You can see more of those asteroids now. Most of them cruise in a ring called the Main Belt flanked by the orbits of Mars and Jupiter.
The Main Belt lies between 2 and 3.5 AU from the sun (that's between two and three-and-a-half times Earth's average distance from the sun).
Astronomers once thought that the Main Belt was the debris from a destroyed planet. This turns out not to be the case. Scientists now think that Jupiter's gravity prevented a planet from forming out of the initial clump of matter in this region of the solar system.
All the planets in our solar system come into view. But at this distance, only Jupiter and Saturn would be visible with the naked eye.
Faraway dwarf planet Pluto orbits the sun at an average distance of 5.9 billion kilometers (3.7 billion miles). Pluto was the first of a large collection of small worlds, now known as the Kuiper Belt, to be discovered.
Dr. Kuiper's Belt begins just outside the orbit of Neptune, at a distance from the sun of 30 to 100 AU. There are probably more than 35,000 objects here with diameters greater than 100 kilometers (60 miles). There could be 100,000 or more!
You can follow the historic New Horizons mission to Pluto with our free Pluto Safari app for iOS and Android.
Most periodic comets—those that return on predictable orbital timetables—come from the Kuiper Belt. The most famous example is Comet Halley.
Here, all the planets are hidden in the glare of the sun and invisible to the naked eye.
Now the sun is but a bright dot among other stars. You have entered the region of the Oort Cloud. This is the remnant of the original cloud of dust and gas that formed our solar system.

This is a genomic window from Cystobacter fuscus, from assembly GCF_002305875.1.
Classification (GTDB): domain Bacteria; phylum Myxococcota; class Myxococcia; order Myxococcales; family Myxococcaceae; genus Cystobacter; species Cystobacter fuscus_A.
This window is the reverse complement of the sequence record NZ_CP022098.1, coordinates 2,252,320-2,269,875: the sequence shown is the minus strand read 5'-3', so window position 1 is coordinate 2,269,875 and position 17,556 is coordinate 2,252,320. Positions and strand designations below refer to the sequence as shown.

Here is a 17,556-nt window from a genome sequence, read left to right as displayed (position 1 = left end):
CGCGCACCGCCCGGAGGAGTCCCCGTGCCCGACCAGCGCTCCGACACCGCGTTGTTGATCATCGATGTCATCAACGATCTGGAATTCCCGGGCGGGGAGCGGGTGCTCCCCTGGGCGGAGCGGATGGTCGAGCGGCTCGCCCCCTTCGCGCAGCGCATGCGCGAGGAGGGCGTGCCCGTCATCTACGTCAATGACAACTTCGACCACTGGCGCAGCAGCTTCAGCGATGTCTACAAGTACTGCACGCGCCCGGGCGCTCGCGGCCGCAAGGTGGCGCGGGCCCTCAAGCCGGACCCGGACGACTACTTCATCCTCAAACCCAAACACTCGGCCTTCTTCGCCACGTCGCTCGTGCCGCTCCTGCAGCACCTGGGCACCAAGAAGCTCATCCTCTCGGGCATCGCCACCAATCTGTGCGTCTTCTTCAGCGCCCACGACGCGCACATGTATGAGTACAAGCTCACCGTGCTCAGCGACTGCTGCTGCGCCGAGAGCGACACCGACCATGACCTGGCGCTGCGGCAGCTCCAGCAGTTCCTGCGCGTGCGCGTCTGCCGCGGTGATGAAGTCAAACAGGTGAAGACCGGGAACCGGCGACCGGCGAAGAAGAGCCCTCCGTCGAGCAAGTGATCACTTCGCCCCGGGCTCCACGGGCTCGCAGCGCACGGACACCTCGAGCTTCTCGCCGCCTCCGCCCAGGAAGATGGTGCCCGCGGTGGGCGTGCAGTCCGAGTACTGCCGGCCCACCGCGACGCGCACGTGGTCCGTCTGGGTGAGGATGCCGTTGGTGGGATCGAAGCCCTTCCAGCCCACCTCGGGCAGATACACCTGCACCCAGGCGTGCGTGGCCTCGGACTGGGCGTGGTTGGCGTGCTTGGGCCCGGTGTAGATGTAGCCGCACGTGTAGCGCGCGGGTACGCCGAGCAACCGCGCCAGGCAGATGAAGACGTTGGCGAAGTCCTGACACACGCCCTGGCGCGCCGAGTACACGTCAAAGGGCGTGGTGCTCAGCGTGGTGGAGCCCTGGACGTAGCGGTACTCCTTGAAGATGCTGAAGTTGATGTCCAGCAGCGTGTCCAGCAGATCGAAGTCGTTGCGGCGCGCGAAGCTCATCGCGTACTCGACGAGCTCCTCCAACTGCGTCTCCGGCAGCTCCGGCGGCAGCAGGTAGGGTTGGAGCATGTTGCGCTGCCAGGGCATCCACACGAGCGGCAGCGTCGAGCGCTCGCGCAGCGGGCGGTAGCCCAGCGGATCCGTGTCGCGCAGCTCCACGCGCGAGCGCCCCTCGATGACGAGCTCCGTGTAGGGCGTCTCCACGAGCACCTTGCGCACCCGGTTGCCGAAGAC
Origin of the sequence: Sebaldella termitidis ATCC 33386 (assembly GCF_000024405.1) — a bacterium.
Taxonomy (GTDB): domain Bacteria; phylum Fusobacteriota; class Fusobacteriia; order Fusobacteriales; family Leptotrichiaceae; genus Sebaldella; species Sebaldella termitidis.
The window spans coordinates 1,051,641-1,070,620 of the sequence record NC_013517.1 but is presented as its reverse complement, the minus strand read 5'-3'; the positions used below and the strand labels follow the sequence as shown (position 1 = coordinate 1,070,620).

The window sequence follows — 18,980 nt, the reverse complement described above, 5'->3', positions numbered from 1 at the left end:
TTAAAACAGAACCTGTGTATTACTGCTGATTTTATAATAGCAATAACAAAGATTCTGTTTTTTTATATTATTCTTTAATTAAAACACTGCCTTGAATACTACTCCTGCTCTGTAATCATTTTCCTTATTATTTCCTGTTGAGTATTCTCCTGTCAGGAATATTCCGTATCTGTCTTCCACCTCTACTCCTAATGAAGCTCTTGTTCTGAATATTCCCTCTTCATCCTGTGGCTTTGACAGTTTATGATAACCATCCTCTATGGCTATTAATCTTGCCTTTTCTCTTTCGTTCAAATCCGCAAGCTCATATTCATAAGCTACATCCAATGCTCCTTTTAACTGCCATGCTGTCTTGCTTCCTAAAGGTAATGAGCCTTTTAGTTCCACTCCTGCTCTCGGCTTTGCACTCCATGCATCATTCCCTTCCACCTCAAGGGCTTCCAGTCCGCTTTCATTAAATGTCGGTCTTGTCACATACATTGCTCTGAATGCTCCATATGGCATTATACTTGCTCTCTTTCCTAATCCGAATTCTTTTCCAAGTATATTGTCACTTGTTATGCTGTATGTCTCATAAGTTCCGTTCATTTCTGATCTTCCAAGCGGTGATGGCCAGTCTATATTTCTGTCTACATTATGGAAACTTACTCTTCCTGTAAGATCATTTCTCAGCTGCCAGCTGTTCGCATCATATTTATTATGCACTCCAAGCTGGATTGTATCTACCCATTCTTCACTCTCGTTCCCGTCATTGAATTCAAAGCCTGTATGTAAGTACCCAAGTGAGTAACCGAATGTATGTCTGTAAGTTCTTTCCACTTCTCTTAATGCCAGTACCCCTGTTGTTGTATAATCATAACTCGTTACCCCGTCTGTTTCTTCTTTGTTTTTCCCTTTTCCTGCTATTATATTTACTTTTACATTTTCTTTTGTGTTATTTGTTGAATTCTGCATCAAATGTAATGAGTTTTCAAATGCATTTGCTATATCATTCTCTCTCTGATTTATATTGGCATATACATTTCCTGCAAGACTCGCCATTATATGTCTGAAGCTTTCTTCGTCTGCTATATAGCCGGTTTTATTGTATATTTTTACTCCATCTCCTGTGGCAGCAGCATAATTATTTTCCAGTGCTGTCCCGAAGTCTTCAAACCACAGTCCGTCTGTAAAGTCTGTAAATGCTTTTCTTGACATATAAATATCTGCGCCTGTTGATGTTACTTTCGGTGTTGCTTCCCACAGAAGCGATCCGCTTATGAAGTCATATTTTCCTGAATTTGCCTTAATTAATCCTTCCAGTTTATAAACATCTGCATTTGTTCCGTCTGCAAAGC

In the five billion years since it first came together, that dust and gas has slowly been building itself into deep-frozen comet cores, probably billions of them! But they're all much too far away to be seen with any telescope we've built yet.
Once in a very long while, a passing star—or other disturbance in the force . . . of gravity!—jostles a comet core loose and sends it on a trajectory towards the sun.
As these so-called non-periodic comets move toward the sun, they pick up speed and can enter the region of the planets traveling at incredible speeds!
Worse, they can hit a planet (like Earth) moving in a direction opposite to the planet's motion around the sun and add the planet's speed to the force of the impact.
All this makes them very dangerous characters, indeed, and very difficult to predict because, although they may actually be periodic, their orbital period may be more than one million years!
Welcome to the void between the stars. You are about one light-year from the Earth. It takes light one year traveling at nearly 300,000 kilometers (186,000 miles) per second to make it this far. This region is vacant. Scientists call it very hard vacuum.
You've arrived at a distance of about ten light-years from your backyard. The sun's nearest neighbors live here; a community of eleven stars.
Closest to the sun is Proxima Centauri—or at least that's what we humans call it. If there's anybody living in the P. Centauri system, they probably have a different name for their star. Actually, we should say their stars. All of the stars here—except the sun—are multiple stars. Each has a companion star locked with it in a dance of gravity.
The neighborhood has become a town. Thousands of stars, including our sun, make their homes within this distance.
At about 1,000 light-years, you can begin to see a large chunk of the Orion spiral arm of our galaxy, the Milky Way. Spiral arms are named according to the constellation in which they appear brightest. So the sun is said to be located in the Orion Arm of the Milky Way galaxy. This region is also home to the Great Orion Nebula.
But, you are about to leave the disk of the Milky Way.
You are hovering outside the disk of the Milky Way galaxy. The cluster of stars you see inside it represent the 100,000 or so closest stars to the sun. These are all the stars for which we have accurate information. Everything else you see here is a guess, based on the overall shape of the band of light in the sky we know as the Milky Way.